Forecasting is famously fraught with
uncertainties but despite the introduction of US HD channels,
which so far seem to be mainly cheaply produced jockless music
packages with a song purchase scheme added on in some cases
- there are exceptions as always and particularly for public
radio the option to offer continuing music stream as well
as news - we don't see terrestrial radio growing much and
we do see other technologies biting into listening.
Looking at the next five years and taking the US as a prime
example (and assuming the much-worried-about economic collapse
doesn't happen - not a very safe assumption in our view as
oil prices will almost certainly remain high and the current
administration seems to live in economic cloud-cuckoo land)
we would at the most expect terrestrial radio to retain its
audience numbers and the other options to at least treble
In addition the development of local online advertising could
well in our view bite into radio advertising income significantly
as it is likely to do for newspapers.
That leaves us expecting terrestrial radio income to follow
the listening and either fall or remain essentially static
(if the economy slumps all bets are off as that will hit all
media), satellite to potentially go into operating profit
and other listening income to grow fairly strongly if some
of the current paid podcasting trials perform well.
Terrestrial radio therefore has the choice of either accepting
lower profits to keep its programming up to scratch - we certainly
can't see it getting away with adding much more advertising
in terms of spots albeit Clear Channel's "Less if more"
strategy could boost the per-spot income - or cutting costs.
This latter we could easily see as turning into a very debilitating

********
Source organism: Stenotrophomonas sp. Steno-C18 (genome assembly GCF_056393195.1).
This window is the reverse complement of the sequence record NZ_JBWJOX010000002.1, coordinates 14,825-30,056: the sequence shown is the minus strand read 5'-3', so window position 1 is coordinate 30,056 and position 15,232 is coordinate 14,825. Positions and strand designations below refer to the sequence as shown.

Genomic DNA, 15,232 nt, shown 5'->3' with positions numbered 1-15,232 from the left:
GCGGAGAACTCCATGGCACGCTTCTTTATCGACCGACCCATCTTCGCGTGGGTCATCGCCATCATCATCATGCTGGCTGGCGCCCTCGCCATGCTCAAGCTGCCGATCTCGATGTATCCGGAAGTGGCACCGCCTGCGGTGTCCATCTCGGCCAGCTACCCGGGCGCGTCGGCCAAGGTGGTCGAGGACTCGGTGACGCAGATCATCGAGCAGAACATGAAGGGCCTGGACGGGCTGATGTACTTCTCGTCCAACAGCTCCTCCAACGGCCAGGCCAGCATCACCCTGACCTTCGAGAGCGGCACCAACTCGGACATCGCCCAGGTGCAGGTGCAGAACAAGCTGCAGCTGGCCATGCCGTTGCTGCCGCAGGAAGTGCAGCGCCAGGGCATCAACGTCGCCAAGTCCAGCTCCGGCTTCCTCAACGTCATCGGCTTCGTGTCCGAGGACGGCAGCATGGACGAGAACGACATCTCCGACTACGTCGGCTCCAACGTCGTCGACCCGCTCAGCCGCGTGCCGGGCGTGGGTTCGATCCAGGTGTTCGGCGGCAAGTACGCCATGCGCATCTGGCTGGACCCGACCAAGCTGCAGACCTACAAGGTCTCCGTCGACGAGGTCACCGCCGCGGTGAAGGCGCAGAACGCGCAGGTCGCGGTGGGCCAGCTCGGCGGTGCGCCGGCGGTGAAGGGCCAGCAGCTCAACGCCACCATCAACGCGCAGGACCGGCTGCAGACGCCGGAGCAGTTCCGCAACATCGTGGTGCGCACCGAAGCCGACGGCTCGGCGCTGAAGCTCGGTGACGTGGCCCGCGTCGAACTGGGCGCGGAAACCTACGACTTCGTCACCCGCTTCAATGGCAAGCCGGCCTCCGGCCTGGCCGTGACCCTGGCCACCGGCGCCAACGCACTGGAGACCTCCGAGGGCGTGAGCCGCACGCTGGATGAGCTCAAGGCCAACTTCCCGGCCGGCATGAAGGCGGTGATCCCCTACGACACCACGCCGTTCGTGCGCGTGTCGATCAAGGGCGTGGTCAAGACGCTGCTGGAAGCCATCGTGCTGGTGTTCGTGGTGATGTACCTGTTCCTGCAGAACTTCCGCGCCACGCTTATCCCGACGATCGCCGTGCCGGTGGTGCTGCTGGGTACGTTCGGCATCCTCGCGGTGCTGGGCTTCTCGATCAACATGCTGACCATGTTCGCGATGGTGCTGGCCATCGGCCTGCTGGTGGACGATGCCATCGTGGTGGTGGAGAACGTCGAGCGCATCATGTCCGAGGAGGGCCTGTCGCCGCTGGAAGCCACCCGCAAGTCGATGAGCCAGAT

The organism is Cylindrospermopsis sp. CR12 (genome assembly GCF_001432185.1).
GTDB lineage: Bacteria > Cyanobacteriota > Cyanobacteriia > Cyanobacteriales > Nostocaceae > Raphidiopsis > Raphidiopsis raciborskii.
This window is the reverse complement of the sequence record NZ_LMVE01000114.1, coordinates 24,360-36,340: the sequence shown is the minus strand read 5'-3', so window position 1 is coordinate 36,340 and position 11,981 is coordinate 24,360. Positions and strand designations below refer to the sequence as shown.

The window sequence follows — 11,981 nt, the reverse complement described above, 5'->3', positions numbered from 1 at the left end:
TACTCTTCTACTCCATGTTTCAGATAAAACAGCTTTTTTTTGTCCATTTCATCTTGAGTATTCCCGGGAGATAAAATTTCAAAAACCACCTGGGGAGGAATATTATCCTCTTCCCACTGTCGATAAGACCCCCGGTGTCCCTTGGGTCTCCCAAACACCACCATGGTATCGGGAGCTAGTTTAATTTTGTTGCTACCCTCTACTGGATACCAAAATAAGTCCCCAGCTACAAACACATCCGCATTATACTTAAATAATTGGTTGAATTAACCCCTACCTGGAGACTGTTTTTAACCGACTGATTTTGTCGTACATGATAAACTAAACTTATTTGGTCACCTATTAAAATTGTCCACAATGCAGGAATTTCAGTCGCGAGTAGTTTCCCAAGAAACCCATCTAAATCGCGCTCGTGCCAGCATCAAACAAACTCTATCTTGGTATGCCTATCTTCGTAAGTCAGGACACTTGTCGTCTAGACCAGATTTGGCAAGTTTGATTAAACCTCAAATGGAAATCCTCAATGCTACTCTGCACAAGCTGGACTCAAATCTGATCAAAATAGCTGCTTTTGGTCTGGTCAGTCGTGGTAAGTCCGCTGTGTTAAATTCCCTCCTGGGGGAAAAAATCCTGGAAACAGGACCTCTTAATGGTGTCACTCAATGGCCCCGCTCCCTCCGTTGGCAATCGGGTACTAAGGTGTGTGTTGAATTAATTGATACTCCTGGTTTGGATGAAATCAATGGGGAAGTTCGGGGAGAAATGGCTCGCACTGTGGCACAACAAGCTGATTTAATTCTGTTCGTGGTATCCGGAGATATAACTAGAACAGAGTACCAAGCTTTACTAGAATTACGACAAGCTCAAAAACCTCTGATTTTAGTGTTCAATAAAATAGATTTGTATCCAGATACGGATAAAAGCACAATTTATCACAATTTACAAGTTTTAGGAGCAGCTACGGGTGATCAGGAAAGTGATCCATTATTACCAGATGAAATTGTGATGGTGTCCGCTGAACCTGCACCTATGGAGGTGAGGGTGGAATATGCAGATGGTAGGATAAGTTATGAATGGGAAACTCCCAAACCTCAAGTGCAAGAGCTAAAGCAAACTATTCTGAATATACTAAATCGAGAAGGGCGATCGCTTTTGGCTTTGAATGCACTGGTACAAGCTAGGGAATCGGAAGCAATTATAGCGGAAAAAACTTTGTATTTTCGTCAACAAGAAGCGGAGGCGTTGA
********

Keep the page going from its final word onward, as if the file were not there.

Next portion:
spiral of less attractive programming competing with increasing
attractive options from elsewhere, particularly for music
For news, sports and talk, however, live is going to remain
largely irreplaceable by on demand, especially for in car
listening although for home listeners here push-news to cell
phones and other electronic media may well take some of the
audience here at times except when there are major events
in which case we would expect traditional media to get their
normal audience boost, if not a financial one.
The other modes of listening will, we expect, continue to
develop technologically as well as growing audience but they
are likely to face increasing pressure from the entertainment
industry and its lobbyists to grab as much cash as they can
for any music use so they could easily change emphasis in
some cases to being a front-end for musicians to promote and
sell their music directly, yet another area that was traditionally
a strength for radio albeit ground that many stations abandoned
to various degrees in favour of poll-led playlists.
What we regard as asset-stripping by radio conglomerates in
the way they have operated has therefore in our view come
near to the end of the road unless the accountants go for
a final burst of short-term profit taking: If they do, advertising-funded
terrestrial radio will survive but be weakened and other listening
options be correspondingly strengthened.
Expect many more attacks on funding for public radio from
commercial vandals over the next few years!